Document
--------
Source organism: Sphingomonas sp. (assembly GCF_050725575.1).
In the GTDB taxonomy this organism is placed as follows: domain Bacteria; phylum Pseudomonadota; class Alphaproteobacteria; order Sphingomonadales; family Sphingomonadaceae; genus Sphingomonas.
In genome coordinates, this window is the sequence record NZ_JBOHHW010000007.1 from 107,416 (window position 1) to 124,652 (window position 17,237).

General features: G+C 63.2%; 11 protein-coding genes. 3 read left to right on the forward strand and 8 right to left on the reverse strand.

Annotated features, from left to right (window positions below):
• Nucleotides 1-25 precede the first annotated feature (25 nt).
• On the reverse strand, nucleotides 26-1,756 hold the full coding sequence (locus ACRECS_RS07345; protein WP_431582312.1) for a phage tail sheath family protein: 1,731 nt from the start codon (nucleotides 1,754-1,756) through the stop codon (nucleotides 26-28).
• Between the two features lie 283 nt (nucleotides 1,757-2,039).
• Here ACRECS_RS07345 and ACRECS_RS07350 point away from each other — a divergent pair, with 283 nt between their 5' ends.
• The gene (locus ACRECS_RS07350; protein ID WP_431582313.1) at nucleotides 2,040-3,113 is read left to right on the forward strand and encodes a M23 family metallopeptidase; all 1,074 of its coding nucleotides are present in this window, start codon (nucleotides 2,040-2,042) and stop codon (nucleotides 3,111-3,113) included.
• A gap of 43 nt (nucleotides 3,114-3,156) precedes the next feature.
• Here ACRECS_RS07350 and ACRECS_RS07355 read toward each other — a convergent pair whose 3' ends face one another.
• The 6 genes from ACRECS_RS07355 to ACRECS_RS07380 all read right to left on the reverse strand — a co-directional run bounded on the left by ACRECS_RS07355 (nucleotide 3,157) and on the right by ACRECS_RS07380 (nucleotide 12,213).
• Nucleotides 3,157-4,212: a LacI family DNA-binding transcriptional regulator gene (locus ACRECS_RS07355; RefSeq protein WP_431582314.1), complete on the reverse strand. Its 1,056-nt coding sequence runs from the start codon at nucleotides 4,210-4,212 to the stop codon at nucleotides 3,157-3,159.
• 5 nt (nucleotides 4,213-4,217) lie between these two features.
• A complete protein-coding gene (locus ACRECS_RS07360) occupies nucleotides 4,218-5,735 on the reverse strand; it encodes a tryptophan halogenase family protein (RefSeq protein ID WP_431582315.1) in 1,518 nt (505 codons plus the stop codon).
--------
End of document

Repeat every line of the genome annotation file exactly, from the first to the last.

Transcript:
Source organism: Sphingomonas sp. (assembly GCF_050725575.1).
In the GTDB taxonomy this organism is placed as follows: domain Bacteria; phylum Pseudomonadota; class Alphaproteobacteria; order Sphingomonadales; family Sphingomonadaceae; genus Sphingomonas.
In genome coordinates, this window is the sequence record NZ_JBOHHW010000007.1 from 107,416 (window position 1) to 124,652 (window position 17,237).

General features: G+C 63.2%; 11 protein-coding genes. 3 read left to right on the forward strand and 8 right to left on the reverse strand.

Annotated features, from left to right (window positions below):
• Nucleotides 1-25 precede the first annotated feature (25 nt).
• On the reverse strand, nucleotides 26-1,756 hold the full coding sequence (locus ACRECS_RS07345; protein WP_431582312.1) for a phage tail sheath family protein: 1,731 nt from the start codon (nucleotides 1,754-1,756) through the stop codon (nucleotides 26-28).
• Between the two features lie 283 nt (nucleotides 1,757-2,039).
• Here ACRECS_RS07345 and ACRECS_RS07350 point away from each other — a divergent pair, with 283 nt between their 5' ends.
• The gene (locus ACRECS_RS07350; protein ID WP_431582313.1) at nucleotides 2,040-3,113 is read left to right on the forward strand and encodes a M23 family metallopeptidase; all 1,074 of its coding nucleotides are present in this window, start codon (nucleotides 2,040-2,042) and stop codon (nucleotides 3,111-3,113) included.
• A gap of 43 nt (nucleotides 3,114-3,156) precedes the next feature.
• Here ACRECS_RS07350 and ACRECS_RS07355 read toward each other — a convergent pair whose 3' ends face one another.
• The 6 genes from ACRECS_RS07355 to ACRECS_RS07380 all read right to left on the reverse strand — a co-directional run bounded on the left by ACRECS_RS07355 (nucleotide 3,157) and on the right by ACRECS_RS07380 (nucleotide 12,213).
• Nucleotides 3,157-4,212: a LacI family DNA-binding transcriptional regulator gene (locus ACRECS_RS07355; RefSeq protein WP_431582314.1), complete on the reverse strand. Its 1,056-nt coding sequence runs from the start codon at nucleotides 4,210-4,212 to the stop codon at nucleotides 3,157-3,159.
• 5 nt (nucleotides 4,213-4,217) lie between these two features.
• A complete protein-coding gene (locus ACRECS_RS07360) occupies nucleotides 4,218-5,735 on the reverse strand; it encodes a tryptophan halogenase family protein (RefSeq protein ID WP_431582315.1) in 1,518 nt (505 codons plus the stop codon).